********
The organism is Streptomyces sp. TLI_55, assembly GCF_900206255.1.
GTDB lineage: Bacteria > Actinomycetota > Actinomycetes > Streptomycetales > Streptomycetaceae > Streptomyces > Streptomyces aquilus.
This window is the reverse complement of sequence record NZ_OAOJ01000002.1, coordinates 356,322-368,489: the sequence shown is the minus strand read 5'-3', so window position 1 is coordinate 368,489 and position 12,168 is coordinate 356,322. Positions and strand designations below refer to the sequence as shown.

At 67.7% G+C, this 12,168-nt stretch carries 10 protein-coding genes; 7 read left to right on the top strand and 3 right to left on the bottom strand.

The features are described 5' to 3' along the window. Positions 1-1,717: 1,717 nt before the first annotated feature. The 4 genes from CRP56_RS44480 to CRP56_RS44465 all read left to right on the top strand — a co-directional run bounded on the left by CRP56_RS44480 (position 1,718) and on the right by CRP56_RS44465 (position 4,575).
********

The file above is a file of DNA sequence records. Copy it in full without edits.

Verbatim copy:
The organism is Streptomyces sp. TLI_55, assembly GCF_900206255.1.
GTDB lineage: Bacteria > Actinomycetota > Actinomycetes > Streptomycetales > Streptomycetaceae > Streptomyces > Streptomyces aquilus.
This window is the reverse complement of sequence record NZ_OAOJ01000002.1, coordinates 356,322-368,489: the sequence shown is the minus strand read 5'-3', so window position 1 is coordinate 368,489 and position 12,168 is coordinate 356,322. Positions and strand designations below refer to the sequence as shown.

At 67.7% G+C, this 12,168-nt stretch carries 10 protein-coding genes; 7 read left to right on the top strand and 3 right to left on the bottom strand.

The features are described 5' to 3' along the window. Positions 1-1,717: 1,717 nt before the first annotated feature. The 4 genes from CRP56_RS44480 to CRP56_RS44465 all read left to right on the top strand — a co-directional run bounded on the left by CRP56_RS44480 (position 1,718) and on the right by CRP56_RS44465 (position 4,575).